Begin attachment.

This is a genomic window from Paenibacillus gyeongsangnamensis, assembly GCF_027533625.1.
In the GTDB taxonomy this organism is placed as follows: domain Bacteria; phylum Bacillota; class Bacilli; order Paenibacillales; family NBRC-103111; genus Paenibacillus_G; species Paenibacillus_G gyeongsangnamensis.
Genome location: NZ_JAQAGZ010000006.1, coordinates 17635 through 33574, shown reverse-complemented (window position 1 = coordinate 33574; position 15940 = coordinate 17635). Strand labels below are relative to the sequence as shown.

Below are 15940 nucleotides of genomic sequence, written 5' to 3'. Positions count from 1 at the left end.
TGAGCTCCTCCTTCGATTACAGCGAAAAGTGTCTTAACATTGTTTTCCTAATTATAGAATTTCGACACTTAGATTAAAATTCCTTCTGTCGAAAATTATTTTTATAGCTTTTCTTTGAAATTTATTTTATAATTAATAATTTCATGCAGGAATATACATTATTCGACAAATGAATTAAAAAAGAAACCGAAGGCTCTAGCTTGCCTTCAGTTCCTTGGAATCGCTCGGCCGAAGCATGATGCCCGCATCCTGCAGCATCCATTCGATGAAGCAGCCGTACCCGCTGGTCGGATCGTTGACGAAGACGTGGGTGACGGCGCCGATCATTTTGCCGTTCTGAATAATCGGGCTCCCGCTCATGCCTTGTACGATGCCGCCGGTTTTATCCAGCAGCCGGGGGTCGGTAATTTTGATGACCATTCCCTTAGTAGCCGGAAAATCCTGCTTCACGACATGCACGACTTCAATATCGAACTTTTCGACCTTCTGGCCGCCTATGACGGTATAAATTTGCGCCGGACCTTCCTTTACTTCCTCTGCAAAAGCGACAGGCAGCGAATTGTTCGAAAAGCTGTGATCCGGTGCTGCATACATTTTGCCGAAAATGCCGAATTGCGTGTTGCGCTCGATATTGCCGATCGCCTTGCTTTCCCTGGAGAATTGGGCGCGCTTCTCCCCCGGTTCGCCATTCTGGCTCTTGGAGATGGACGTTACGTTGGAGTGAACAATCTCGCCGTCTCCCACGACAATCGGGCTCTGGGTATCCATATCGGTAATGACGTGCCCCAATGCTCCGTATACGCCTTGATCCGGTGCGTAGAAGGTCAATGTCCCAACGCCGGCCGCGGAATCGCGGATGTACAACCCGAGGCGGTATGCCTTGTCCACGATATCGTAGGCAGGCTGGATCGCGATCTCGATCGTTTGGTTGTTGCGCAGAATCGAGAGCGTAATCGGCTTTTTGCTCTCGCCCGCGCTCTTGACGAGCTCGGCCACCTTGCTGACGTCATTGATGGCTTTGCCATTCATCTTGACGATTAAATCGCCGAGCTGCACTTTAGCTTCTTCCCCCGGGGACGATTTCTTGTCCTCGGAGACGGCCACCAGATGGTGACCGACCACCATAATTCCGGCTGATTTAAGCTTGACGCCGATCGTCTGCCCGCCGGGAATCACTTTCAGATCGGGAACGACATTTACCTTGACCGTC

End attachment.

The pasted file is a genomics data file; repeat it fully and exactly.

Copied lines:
This is a genomic window from Paenibacillus gyeongsangnamensis, assembly GCF_027533625.1.
In the GTDB taxonomy this organism is placed as follows: domain Bacteria; phylum Bacillota; class Bacilli; order Paenibacillales; family NBRC-103111; genus Paenibacillus_G; species Paenibacillus_G gyeongsangnamensis.
Genome location: NZ_JAQAGZ010000006.1, coordinates 17635 through 33574, shown reverse-complemented (window position 1 = coordinate 33574; position 15940 = coordinate 17635). Strand labels below are relative to the sequence as shown.

Below are 15940 nucleotides of genomic sequence, written 5' to 3'. Positions count from 1 at the left end.
TGAGCTCCTCCTTCGATTACAGCGAAAAGTGTCTTAACATTGTTTTCCTAATTATAGAATTTCGACACTTAGATTAAAATTCCTTCTGTCGAAAATTATTTTTATAGCTTTTCTTTGAAATTTATTTTATAATTAATAATTTCATGCAGGAATATACATTATTCGACAAATGAATTAAAAAAGAAACCGAAGGCTCTAGCTTGCCTTCAGTTCCTTGGAATCGCTCGGCCGAAGCATGATGCCCGCATCCTGCAGCATCCATTCGATGAAGCAGCCGTACCCGCTGGTCGGATCGTTGACGAAGACGTGGGTGACGGCGCCGATCATTTTGCCGTTCTGAATAATCGGGCTCCCGCTCATGCCTTGTACGATGCCGCCGGTTTTATCCAGCAGCCGGGGGTCGGTAATTTTGATGACCATTCCCTTAGTAGCCGGAAAATCCTGCTTCACGACATGCACGACTTCAATATCGAACTTTTCGACCTTCTGGCCGCCTATGACGGTATAAATTTGCGCCGGACCTTCCTTTACTTCCTCTGCAAAAGCGACAGGCAGCGAATTGTTCGAAAAGCTGTGATCCGGTGCTGCATACATTTTGCCGAAAATGCCGAATTGCGTGTTGCGCTCGATATTGCCGATCGCCTTGCTTTCCCTGGAGAATTGGGCGCGCTTCTCCCCCGGTTCGCCATTCTGGCTCTTGGAGATGGACGTTACGTTGGAGTGAACAATCTCGCCGTCTCCCACGACAATCGGGCTCTGGGTATCCATATCGGTAATGACGTGCCCCAATGCTCCGTATACGCCTTGATCCGGTGCGTAGAAGGTCAATGTCCCAACGCCGGCCGCGGAATCGCGGATGTACAACCCGAGGCGGTATGCCTTGTCCACGATATCGTAGGCAGGCTGGATCGCGATCTCGATCGTTTGGTTGTTGCGCAGAATCGAGAGCGTAATCGGCTTTTTGCTCTCGCCCGCGCTCTTGACGAGCTCGGCCACCTTGCTGACGTCATTGATGGCTTTGCCATTCATCTTGACGATTAAATCGCCGAGCTGCACTTTAGCTTCTTCCCCCGGGGACGATTTCTTGTCCTCGGAGACGGCCACCAGATGGTGACCGACCACCATAATTCCGGCTGATTTAAGCTTGACGCCGATCGTCTGCCCGCCGGGAATCACTTTCAGATCGGGAACGACATTTACCTTGACCGTC